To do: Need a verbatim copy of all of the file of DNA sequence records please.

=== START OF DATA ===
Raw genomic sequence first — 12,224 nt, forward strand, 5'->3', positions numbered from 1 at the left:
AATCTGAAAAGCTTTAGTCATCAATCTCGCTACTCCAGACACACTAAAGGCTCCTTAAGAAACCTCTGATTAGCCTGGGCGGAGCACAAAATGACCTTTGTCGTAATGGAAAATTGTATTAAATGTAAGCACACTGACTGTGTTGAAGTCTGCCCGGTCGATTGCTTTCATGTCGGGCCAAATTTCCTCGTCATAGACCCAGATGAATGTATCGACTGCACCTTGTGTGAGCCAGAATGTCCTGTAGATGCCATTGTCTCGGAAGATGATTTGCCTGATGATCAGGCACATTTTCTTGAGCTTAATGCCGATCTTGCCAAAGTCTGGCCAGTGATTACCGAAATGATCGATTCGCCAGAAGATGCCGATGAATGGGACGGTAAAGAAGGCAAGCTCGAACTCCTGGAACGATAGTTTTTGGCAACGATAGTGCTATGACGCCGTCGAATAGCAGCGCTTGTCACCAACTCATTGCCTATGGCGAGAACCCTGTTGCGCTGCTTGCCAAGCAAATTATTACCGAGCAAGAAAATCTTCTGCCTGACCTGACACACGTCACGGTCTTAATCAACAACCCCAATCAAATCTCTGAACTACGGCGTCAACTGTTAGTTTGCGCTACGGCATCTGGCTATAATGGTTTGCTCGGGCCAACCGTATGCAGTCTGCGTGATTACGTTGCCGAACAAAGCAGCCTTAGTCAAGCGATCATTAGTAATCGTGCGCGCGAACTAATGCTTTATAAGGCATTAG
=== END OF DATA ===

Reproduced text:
Raw genomic sequence first — 12,224 nt, forward strand, 5'->3', positions numbered from 1 at the left:
AATCTGAAAAGCTTTAGTCATCAATCTCGCTACTCCAGACACACTAAAGGCTCCTTAAGAAACCTCTGATTAGCCTGGGCGGAGCACAAAATGACCTTTGTCGTAATGGAAAATTGTATTAAATGTAAGCACACTGACTGTGTTGAAGTCTGCCCGGTCGATTGCTTTCATGTCGGGCCAAATTTCCTCGTCATAGACCCAGATGAATGTATCGACTGCACCTTGTGTGAGCCAGAATGTCCTGTAGATGCCATTGTCTCGGAAGATGATTTGCCTGATGATCAGGCACATTTTCTTGAGCTTAATGCCGATCTTGCCAAAGTCTGGCCAGTGATTACCGAAATGATCGATTCGCCAGAAGATGCCGATGAATGGGACGGTAAAGAAGGCAAGCTCGAACTCCTGGAACGATAGTTTTTGGCAACGATAGTGCTATGACGCCGTCGAATAGCAGCGCTTGTCACCAACTCATTGCCTATGGCGAGAACCCTGTTGCGCTGCTTGCCAAGCAAATTATTACCGAGCAAGAAAATCTTCTGCCTGACCTGACACACGTCACGGTCTTAATCAACAACCCCAATCAAATCTCTGAACTACGGCGTCAACTGTTAGTTTGCGCTACGGCATCTGGCTATAATGGTTTGCTCGGGCCAACCGTATGCAGTCTGCGTGATTACGTTGCCGAACAAAGCAGCCTTAGTCAAGCGATCATTAGTAATCGTGCGCGCGAACTAATGCTTTATAAGGCATTAG